Music, action, and affect

Lincoln J. Colling, William Thompson

Research output: Chapter in Book/Report/Conference proceedingChapterResearchpeer-review


In this chapter, the authors outline a model that aims to explain how music, as the paradigm example of an embodied signal, can evoke powerful emotional experiences. They argue that direct, unmediated emotional responses to music can be explained by viewing music listening as an embodied experience that engages sensory-motor processes. First, they illustrate the multi-modal nature of music by reviewing evidence that shows that merely observing the actions that accompany music performance greatly influences our perception and interpretation of the acoustic dimension of music. Second, they introduce a theoretical framework that views perception and action as inextricably linked, and that construes music as a unique type of multi-modal behavior specialized for engaging predictive, sensory-motor processes in listeners. Finally, they demonstrate that this framework allows for a unification of expectancy-based models of musical emotion and action-based models of emotional experience.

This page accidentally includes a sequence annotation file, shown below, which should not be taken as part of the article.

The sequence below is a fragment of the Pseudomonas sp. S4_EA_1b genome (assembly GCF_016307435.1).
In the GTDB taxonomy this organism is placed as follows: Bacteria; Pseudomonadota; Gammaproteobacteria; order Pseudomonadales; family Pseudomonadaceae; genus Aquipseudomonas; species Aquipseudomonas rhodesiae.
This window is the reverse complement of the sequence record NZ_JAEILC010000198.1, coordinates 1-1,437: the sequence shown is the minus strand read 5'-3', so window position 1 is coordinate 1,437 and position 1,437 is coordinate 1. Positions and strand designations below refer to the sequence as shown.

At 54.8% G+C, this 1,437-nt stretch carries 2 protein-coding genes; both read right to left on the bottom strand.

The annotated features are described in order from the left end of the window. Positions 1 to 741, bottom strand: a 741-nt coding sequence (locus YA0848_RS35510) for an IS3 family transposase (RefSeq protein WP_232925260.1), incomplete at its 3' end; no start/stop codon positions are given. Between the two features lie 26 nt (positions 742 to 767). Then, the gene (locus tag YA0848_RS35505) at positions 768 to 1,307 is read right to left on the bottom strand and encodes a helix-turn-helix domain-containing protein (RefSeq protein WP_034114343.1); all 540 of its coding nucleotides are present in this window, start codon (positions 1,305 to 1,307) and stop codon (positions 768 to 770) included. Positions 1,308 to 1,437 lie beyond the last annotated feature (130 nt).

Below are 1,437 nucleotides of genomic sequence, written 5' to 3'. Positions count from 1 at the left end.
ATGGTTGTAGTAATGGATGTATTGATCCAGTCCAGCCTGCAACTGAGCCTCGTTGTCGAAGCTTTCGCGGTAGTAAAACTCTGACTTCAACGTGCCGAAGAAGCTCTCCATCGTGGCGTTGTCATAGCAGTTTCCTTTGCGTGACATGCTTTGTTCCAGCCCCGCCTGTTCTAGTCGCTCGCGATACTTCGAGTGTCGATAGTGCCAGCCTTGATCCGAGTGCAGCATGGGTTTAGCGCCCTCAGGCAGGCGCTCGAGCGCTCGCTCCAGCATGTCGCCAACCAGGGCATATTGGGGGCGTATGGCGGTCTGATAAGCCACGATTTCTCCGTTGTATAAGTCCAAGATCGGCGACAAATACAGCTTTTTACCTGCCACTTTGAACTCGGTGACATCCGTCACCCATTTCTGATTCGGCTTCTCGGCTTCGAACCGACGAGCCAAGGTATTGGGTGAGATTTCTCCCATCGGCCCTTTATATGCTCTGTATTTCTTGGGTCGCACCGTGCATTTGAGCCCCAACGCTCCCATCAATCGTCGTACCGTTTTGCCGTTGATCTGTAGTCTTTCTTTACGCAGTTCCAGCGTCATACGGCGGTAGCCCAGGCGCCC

Original languageEnglish
Title of host publicationThe Emotional Power of Music: Multidisciplinary perspectives on musical arousal, expression, and social control
EditorsTom Cochrane, Bernardino Fantini, Klaus R. Scherer
PublisherOxford University Press
ISBN (Electronic)9780191762871
ISBN (Print)9780199654888
Publication statusPublished - 11 Jul 2013
Externally publishedYes


Dive into the research topics of 'Music, action, and affect'. Together they form a unique fingerprint.

Cite this